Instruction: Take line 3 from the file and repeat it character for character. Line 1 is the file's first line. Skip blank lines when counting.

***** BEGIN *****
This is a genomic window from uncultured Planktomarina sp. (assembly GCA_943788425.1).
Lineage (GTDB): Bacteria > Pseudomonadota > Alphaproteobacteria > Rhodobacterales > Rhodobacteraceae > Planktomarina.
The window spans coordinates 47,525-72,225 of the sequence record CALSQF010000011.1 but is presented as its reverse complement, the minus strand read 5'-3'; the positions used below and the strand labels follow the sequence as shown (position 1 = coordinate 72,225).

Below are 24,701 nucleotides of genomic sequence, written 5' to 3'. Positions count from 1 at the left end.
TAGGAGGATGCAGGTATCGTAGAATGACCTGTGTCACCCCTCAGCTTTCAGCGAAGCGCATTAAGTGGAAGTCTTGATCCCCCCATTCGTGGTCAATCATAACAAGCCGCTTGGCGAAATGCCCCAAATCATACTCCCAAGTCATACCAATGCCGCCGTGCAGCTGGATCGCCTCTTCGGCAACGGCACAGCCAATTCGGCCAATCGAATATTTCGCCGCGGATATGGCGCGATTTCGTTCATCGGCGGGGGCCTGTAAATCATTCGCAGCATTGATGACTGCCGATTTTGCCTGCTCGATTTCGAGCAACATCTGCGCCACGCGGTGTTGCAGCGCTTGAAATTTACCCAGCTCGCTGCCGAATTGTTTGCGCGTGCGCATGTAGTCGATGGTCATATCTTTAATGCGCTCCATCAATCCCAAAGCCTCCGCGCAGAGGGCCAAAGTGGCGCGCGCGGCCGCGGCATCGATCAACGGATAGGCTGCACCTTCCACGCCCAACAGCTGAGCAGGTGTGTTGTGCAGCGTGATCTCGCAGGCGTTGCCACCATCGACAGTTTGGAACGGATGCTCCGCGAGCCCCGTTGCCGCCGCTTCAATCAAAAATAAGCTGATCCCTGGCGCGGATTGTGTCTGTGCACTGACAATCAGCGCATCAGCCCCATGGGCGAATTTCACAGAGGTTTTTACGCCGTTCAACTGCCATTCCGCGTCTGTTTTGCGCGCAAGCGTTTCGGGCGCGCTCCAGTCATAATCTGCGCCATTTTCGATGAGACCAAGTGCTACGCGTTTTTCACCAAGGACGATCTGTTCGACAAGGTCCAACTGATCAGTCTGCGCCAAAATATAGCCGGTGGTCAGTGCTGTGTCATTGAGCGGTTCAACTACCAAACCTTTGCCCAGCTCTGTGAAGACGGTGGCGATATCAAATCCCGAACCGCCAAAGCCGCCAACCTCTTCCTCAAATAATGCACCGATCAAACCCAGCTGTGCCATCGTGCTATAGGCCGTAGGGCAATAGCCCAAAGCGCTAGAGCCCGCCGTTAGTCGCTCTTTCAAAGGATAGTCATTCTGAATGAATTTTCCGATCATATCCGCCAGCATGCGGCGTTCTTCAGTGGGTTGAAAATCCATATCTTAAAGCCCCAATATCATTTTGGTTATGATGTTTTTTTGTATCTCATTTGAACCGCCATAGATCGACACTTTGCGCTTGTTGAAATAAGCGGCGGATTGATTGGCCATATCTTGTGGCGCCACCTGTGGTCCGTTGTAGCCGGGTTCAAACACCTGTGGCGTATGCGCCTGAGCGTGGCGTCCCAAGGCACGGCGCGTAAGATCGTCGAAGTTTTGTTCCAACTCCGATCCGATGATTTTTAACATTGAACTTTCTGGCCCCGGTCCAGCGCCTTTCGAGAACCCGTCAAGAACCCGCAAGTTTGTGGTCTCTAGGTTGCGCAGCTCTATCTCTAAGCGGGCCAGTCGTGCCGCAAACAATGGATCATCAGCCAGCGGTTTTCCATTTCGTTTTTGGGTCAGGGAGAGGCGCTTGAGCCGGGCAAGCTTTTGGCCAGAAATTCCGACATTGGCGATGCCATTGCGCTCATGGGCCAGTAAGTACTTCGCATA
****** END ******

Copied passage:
The window spans coordinates 47,525-72,225 of the sequence record CALSQF010000011.1 but is presented as its reverse complement, the minus strand read 5'-3'; the positions used below and the strand labels follow the sequence as shown (position 1 = coordinate 72,225).